Here is an example of an AG with each node online and a very small log_send_queue_size and redo_queue_size. All of the examples in this article are executed on the primary (SQL14-A). So in this result set log_send_queue_size and redo_queue_size values are NULL for the primary replica, since the primary isn’t replicating to itself, and reported values for the secondary replicas.

Availability Group Latency

Measuring AG Latency When A Replica Is Offline

The information in sys.dm_hadr_database_replica_states shows the current state known to the server executing the DMV query, so it is possible for information to be stale as other replicas may not be reporting due to an inability to communicate with the primary. For example, When a replica is disconnected from the primary, the log_send_queue_size field for a database on that replica changes to NULL and the remaining values are no longer updated.

In this example we use the same query as the above, we simulated a network outage which caused SQL14-C to be disconnected from the primary and it’s log_send_queue_size is now reporting NULL and log_send_rate, redo_queue_size and redo_rate are the last reported values from the secondary. 

Availability Group Latency 

NULL Isn’t A Good Value To Trend or Report

In the event of a system failure we need information to report to the business about the state of the system. With a secondary is offline and the log_send_queue_size reporting NULL, it’s hard to gauge the amount of data loss. We need to rely on another attribute when querying the DMV for health of replication. We can use last_commit_time which indicates the time of the last committed record in the transaction log and retains the last communicated value from the secondaries rather that switching to NULL. There are several other *_time and *_LSN counters in the DMV which are updated with the time of the most recent interaction rather than reflecting what is the current state of replication health, more on this in a second.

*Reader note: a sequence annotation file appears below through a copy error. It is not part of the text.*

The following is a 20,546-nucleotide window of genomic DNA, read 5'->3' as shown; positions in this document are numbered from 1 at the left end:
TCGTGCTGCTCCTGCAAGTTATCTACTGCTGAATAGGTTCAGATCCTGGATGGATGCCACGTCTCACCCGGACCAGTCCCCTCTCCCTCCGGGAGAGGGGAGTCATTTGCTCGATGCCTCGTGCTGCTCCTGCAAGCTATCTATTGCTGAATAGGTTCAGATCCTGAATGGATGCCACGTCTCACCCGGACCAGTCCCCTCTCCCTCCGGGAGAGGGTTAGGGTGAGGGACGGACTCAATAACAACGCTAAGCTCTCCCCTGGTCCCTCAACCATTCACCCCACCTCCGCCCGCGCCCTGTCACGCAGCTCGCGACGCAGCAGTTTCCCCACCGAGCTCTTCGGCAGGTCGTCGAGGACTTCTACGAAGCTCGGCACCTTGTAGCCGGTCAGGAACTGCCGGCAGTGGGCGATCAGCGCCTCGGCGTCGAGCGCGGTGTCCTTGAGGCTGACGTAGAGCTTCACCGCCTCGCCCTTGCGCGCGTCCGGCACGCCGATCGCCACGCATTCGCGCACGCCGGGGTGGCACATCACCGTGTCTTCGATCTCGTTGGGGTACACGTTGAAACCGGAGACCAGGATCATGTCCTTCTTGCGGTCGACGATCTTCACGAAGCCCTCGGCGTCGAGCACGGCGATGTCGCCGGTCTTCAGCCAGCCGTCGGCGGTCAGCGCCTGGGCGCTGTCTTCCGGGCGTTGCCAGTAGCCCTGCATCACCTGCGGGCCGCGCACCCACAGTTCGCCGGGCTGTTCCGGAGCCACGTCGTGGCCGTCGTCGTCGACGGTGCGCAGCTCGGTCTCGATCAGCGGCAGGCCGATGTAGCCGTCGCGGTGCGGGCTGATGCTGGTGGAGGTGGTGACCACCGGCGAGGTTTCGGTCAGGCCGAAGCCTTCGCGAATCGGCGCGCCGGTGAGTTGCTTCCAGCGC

In this example, we use a slightly different query to calculate the difference between the last_commit_time values on secondary replicas and the primary replica, this gives us the amount of time in seconds the secondaries are behind the primary. Keep in mind, this is the commit time in the transaction log, so if there aren’t any transactions for a period of time before your replicas are disconnected that will be included in this measurement. The result set shows a secondary that has been disconnected for several minutes.

Screen Shot 2015 04 13 at 7 21 58 PM

Measuring AG latency When A Replica Is Reconnected

When that replica is reconnected the current log_send_queue_size value is reported and the *_time and *_LSN counters in the DMV are updated with the time of the most recent interaction not necessarily the time of the change recorded in the log record being sent or redone.  For example, last_redone_time is the time of the last redone log record, not the time of the data change in the log record being redone. 

In this example, we use the first query from above, SQL14-C is reconnected to the primary and log_send_queue_size is reporting 232,822KB of log in the log_send_queue_size and 15,052KB in the redo_queue_size. Recall that this is the amount of log that must be sent to and redone on the secondaries.